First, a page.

In class, we'll discuss these questions with respect to each project: What are its most promising and most challenging aspects? What is its greatest significance for U.S. labor historians? We'll discuss each project for ten to fifteen minutes (depending on the seminar's size). Be ready to lead the discussion of your own project, starting with your responses to the questions about its promise, its challenges, and its significance.

CLASS ENDS AT 6:35

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11/12
Farmer-Labor Politics


Seminar reading: Hild, Greenbackers, Knights of Labor, and Populists
This book traces the rise and decline of an important movement whose accomplishments fell far short of its goals. How do you explain its failure to live up to its participants' best hopes?

Options for class papers and presentations:
T. Thomas Fortune, Black and White: Land, Labor, and Politics in the South
Beth Lew-Williams, The Chinese Must Go: Violence, Exclusion, and the Making of the Alien in America
Robert Weir, Beyond Labor's Veil: the Culture of the Knights of Labor

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11/19
Causality

Seminar reading: Fields and Fields, Racecraft
This book insists that race explains nothing in U.S. history but instead must be explained. First, think about this assertion's implications for U.S. labor history (for example, your thoughts about the farmer- labor movement's shortcomings); second think about how labor history might contribute to explaining race as a phenomenon in the United States.

 

 


11/26
Thanksgiving Break - NO CLASS

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12/3
Queen of the Bolsheviks


Seminar reading: Helquist, Marie Equi
What are the advantages and drawbacks of studying a social movement-in this case the Industrial Workers of the World-through the lens of a single life story.

Options for class papers and presentations:
Elizabeth Gurley Flynn, The Rebel Girl: An Autobiography, My First Life (1906-1926)
Elliott Gorn, Mother Jones: the Most Dangerous Woman in America
Jacqueline Jones, Goddess of Anarchy: The Life and Times of Lucy Parsons, American Radical

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12/10
Class War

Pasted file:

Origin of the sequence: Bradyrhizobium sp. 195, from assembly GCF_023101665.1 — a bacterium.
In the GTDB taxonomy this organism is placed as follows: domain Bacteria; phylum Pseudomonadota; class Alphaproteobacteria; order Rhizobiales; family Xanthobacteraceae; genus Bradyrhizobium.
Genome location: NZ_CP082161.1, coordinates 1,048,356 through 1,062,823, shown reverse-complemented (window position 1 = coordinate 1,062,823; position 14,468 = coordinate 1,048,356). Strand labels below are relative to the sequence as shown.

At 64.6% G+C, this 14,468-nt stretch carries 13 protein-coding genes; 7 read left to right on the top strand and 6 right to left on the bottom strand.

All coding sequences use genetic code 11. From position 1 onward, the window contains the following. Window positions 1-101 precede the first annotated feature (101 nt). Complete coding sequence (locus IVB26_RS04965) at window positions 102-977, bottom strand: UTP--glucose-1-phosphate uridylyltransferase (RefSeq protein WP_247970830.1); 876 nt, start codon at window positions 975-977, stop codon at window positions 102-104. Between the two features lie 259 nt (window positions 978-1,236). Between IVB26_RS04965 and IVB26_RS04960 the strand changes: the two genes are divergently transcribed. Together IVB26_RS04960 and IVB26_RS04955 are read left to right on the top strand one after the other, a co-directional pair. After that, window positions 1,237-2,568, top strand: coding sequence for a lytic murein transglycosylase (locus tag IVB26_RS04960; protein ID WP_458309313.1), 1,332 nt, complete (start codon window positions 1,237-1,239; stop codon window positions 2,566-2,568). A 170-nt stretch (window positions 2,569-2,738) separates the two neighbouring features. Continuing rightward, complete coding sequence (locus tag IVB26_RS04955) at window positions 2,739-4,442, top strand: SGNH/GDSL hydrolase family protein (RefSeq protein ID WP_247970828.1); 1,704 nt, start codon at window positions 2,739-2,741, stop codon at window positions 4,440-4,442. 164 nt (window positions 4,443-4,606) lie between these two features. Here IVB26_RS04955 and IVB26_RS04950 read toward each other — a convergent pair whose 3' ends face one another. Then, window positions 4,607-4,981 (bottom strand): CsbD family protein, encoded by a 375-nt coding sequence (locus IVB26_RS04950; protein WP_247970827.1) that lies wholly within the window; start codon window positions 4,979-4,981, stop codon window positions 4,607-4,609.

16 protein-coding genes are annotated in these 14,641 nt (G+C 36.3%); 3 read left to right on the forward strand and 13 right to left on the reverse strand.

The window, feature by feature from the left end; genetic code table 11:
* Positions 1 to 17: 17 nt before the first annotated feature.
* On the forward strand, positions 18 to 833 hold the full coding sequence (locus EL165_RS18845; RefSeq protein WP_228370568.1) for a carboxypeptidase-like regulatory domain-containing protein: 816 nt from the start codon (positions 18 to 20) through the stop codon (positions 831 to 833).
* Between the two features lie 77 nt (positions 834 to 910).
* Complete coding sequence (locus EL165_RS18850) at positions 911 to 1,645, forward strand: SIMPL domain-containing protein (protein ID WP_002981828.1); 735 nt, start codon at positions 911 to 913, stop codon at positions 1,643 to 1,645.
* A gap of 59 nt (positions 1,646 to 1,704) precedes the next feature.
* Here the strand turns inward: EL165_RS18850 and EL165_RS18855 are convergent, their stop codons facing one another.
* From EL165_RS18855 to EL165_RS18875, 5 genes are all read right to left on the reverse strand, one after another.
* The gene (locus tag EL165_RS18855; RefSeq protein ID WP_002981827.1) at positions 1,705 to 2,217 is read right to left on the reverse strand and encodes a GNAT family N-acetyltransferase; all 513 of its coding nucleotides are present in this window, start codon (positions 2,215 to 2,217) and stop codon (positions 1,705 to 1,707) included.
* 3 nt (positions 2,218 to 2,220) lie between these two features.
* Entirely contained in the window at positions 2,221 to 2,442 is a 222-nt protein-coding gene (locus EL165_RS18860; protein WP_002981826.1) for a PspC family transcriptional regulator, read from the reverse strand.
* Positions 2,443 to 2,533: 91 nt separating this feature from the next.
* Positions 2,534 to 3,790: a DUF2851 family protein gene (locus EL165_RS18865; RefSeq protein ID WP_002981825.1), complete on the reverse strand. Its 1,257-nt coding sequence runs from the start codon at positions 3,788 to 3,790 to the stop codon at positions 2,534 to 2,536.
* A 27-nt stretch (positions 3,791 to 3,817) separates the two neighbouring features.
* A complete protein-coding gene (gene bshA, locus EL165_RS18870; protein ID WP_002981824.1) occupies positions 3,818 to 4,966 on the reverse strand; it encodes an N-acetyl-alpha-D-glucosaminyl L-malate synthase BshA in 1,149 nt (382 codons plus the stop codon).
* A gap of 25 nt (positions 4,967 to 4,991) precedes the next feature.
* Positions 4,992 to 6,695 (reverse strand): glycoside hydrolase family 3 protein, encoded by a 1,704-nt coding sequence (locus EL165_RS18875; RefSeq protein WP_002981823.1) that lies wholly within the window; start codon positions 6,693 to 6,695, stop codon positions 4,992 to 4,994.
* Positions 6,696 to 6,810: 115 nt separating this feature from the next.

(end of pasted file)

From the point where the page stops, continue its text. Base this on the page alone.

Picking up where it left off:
Seminar reading: Adamic, Dynamite
"The United States has had the bloodiest and most violent labor history of any industrial nation in the world." So began labor historians' contribution to The History of Violence in America: A Report to the National Commission on the Causes and Prevention of Violence (1969); and as the authors went on to explain, U.S. workers were not only been victims of an extraordinarily high level of violence but helped to perpetrate it too. How do you explain this exceptional aspect of U.S. labor history? (For the full text of the essay quoted here, visit http://www.ditext.com/taft/vio-con.html. The digital version doesn't include the notes, unfortunately; but you can find them in the hard copy of the report in the campus library: HQ784 .V55 C36 1995.)

Options for class papers and presentations:
Kevin Kenny, Making Sense of the Molly Maguires
Paul Avrich, Sacco and Vanzetti: the Anarchist Background
Zeese Papanikolas, Buried Unsung: Louis Tikas and the Ludlow Massacre

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12/17
Celebration

No reading assignment

HAND IN A DETAILED OUTLINE OF THE CONFERENCE PAPER (one hard copy in class and one MSWord copy via email).

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1/21/20
American Dreams

*John Latouche, "Ballad for Americans" (lyrics for a cantata whose music was composed by Earl Robinson; PDF)
Bell, Out of This Furnace
This intergenerational saga of a Slovak-American family focuses on four individuals, each of whom has a different understanding of what it means to be an American. How do you explain the differences? In particular, consider the understanding of Americanism that Dobie embraces at the end of the novel--much the same understanding that underlies "Ballad for Americans." What are this Americanism's appeal and drawbacks as a platform for mobilizing workers and working-class communities? (In addition to reading the lyrics, you may wish to listen to a performance "Ballad for Americans." If so, I especially recommend the performance by Paul Robeson, which you can hear via YouTube, free of charge. Click here for the link.)